The camera obscura, also referred to as a pinhole image, was used in the 13th century to observe the solar eclipse safely. Alchemist, astrologer and physician, Arnaldus de Villa used the invention around that time as an entertainment projector. However, photographers and other artists only started employing the camera obscura during the 15th century. So, what is this invention, and how does a camera obscura work?
Camera obscura is a dark room or a box that has a small hole in one wall. Light passes through the small hole and reflects the image of a scene outside the box onto the opposite surface of the hole. The projected view is presented as an inverted and reversed image.
This fantastic invention is still used by many photographers and artists today, and it plays a notable role in the history of photography. Let us take a look at how this creation works and why the camera obscura inverts and reverses the projected image. I have also put together instructions to help you make your very own camera obscura!
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How A Camera Obscura Works
The camera obscura is known as the ancestor of modern-day or photographic cameras. In Latin, camera obscura means “dark chamber,” which perfectly fits this invention. A camera obscura can be a small, darkened room or box that emits light through a tiny hole.
Artists used it to help them trace the projected image to create an accurate representation and graphical perspective picture. In the 13th century, people used the camera obscura to study solar eclipses as well as a projector for entertainment. By the 15th century, photographers started experimenting with it too.
The camera obscura projects a scene outside the darkened room or box onto the opposite wall of the hole. The scene is then reflected as a reversed and upside-down image.
Today, this invention plays a significant role in photography and art.
Why Is A Camera Obscura Image Upside-down?
The reason why a camera obscura projects an image upside down is quite simple. If you know basic physics, you are aware that light travels in a straight line, and it will continue traveling in a straight line until the light hits another object.
The most common example explaining why the image is inverted is capturing a candle through the pinhole. Say, for instance, we place the candle in front of the pinhole, then the light from the top of the candle will pass through the pinhole, continue in a straight line, and end up at the bottom.
The image is then inverted and reversed (left goes to right and right goes to left).
How To Make A Camera Obscura
Are you keen to try this invention? There are numerous methods to make your very own camera obscura, but I have put together instructions for the easiest and quickest way to create one. You can surely find the supplies lying around your home. So, let’s get started!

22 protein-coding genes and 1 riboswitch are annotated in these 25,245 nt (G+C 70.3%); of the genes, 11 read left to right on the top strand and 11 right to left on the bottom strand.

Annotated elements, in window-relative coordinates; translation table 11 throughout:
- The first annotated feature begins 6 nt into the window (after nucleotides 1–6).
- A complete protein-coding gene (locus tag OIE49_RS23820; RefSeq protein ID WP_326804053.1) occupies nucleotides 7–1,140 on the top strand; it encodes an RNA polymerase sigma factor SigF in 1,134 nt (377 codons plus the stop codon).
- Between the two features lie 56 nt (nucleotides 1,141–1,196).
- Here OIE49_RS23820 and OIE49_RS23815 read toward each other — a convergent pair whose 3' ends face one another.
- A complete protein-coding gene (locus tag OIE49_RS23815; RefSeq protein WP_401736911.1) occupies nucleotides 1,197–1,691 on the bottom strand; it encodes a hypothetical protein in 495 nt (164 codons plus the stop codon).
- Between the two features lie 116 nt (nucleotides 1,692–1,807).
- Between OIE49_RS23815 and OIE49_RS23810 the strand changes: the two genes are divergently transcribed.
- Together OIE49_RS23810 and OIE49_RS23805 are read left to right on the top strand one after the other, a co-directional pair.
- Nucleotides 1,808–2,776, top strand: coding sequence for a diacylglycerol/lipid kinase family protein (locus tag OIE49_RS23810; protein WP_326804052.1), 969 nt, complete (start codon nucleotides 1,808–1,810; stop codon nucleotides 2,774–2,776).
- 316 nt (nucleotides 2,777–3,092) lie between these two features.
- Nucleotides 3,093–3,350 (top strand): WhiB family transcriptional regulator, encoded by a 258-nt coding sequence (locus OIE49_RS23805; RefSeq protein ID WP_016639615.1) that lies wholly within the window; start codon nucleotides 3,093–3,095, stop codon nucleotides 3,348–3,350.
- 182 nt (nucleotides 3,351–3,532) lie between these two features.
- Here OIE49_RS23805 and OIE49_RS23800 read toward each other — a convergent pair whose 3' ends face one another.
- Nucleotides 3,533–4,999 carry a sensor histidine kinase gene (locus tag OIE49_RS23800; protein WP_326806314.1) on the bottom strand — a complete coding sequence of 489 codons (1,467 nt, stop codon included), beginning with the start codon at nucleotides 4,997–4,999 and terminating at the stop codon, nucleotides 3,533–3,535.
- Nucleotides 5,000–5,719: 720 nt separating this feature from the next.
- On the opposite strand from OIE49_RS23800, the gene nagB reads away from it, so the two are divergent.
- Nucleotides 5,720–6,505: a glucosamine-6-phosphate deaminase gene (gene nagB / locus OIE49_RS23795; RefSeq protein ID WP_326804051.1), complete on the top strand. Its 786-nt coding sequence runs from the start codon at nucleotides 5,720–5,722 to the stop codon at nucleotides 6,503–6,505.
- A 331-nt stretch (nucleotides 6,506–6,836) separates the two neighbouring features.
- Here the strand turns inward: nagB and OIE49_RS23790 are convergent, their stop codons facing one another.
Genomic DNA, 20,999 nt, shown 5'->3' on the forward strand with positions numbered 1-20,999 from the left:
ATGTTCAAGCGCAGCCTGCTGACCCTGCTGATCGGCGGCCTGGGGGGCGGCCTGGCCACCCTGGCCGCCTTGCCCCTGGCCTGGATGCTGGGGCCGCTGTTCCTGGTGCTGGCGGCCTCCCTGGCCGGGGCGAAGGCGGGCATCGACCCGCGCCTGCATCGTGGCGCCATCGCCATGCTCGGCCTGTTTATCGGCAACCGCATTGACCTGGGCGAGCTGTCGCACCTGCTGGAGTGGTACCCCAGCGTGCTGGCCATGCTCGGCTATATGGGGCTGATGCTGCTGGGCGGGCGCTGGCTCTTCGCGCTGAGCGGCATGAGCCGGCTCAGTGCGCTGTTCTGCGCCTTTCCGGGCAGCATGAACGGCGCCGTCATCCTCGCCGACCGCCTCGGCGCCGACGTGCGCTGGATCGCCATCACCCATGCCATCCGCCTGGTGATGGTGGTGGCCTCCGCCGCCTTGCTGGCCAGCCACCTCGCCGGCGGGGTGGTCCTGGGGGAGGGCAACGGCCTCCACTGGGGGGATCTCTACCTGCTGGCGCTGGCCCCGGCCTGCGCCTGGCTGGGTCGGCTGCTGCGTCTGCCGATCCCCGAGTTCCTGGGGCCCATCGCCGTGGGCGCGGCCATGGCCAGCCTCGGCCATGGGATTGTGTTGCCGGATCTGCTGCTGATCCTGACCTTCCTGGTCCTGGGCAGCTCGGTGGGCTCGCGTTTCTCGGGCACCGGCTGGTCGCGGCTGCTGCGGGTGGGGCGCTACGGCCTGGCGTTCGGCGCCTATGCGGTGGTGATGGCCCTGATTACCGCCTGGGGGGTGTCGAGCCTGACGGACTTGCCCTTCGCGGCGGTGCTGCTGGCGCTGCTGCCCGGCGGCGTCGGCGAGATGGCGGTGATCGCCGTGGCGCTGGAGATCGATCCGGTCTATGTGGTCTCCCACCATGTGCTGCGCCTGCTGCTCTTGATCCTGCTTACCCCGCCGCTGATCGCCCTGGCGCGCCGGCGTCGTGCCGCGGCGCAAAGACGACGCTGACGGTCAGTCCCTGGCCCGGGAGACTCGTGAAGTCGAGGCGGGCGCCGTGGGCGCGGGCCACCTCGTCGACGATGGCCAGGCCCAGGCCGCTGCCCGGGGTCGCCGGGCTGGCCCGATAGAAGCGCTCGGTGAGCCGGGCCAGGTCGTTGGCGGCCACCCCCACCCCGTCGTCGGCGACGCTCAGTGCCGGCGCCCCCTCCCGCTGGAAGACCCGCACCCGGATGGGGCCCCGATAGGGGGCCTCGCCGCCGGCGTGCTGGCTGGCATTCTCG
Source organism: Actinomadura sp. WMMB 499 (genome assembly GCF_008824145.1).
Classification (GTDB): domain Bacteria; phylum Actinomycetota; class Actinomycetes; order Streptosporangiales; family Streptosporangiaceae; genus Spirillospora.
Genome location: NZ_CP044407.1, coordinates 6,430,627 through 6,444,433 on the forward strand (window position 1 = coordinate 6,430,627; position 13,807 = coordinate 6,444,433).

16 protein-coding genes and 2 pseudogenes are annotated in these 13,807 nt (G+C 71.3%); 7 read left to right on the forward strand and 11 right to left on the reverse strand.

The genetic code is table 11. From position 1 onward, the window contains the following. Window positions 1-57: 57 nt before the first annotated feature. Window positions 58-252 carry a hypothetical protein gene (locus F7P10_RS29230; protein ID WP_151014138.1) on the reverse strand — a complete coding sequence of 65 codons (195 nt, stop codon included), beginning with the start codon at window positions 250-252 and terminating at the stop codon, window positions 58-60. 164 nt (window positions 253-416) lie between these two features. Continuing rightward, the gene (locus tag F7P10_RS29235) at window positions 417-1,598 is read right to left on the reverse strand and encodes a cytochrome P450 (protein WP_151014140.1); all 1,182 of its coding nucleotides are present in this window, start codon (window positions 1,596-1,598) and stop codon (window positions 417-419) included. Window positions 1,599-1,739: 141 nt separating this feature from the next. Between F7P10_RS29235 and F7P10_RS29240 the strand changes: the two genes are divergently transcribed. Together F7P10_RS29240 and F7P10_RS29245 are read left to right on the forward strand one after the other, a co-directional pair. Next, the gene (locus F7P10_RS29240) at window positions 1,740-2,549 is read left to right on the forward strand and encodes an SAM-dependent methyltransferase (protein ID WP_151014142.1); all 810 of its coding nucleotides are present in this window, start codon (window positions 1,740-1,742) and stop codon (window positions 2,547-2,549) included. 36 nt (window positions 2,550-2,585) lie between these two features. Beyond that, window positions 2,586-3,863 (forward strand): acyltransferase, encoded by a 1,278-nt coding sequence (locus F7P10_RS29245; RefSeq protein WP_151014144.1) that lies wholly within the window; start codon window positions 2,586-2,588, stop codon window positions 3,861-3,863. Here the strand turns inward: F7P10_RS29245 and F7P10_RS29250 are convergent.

- Assemble The Supplies
The necessary supplies are:
- Dark-colored tape (electrical tape or duct tape)
- Pencil or pen
- Sheet of white paper
- Any box that can close using the tape or lid of the box
Any box size is appropriate; however, I suggest using one that is 10 to 12 inches wide.
- Create The Screen
Use the white sheet of paper, cut it to fit on one side of the box, and tape it to the inside. The white paper will be the screen that the image projects on.
- Make Two Holes
Make two holes straight across from your screen (the white paper you attached). Use a pencil or pen to make one small hole and the scissors to cut a second hole for viewing your image. The second hole should be large enough for you to see into the box.
The holes must be apart far enough apart so your head will not hinder the light from entering through the small hole you made with the pen or pencil.
- Tape The Box Shut
It is time to tape shut your box! Use the dark-colored duct tape or electric tape to close the box so no light will seep through the edges or corners when you look into the box. You can layer the tape to ensure no extra light shines through.
- Test Your Camera Obscura
Enter a dark room and hold the side with the two holes pointed toward a well-lit and clear subject. You can now look into the viewing hole you made with the scissors to view the inverted and reversed subject.
Here is a suggestion: Use your camera obscura to gaze at the sun! It will not damage your eyes and has actually been used for hundreds of years to examine solar eclipses.
If you are having trouble seeing the image, try these techniques:
- Make your pinhole bigger if the image is too dark or dim.
- Slowly walk back and forth while moving your camera obscura side to side until you see an image. Remember, the scene you are trying to view is behind you, so it might be difficult to get it right the first time.
- Turn of the lights in the room, leave one light lit. Move about five feet away from the light and face with your back to the lamp.
- Use a cloth to cover your head and a small part of the box, but leave the pinhole uncovered. The image will appear more clearly.
Whether you are studying art or photography, I hope you at least have an idea of how the camera obscura works. To appreciate modern-day devices, we need to acknowledge how they came to be. The camera obscura or pinhole image contributed to art, entertainment, photography, and even our understanding of solar eclipses.
It must have been an exciting discovery to make during the ancient past, and the best part is that you can quickly teleport back to the olden days by creating and testing a hand-made camera obscura “device”.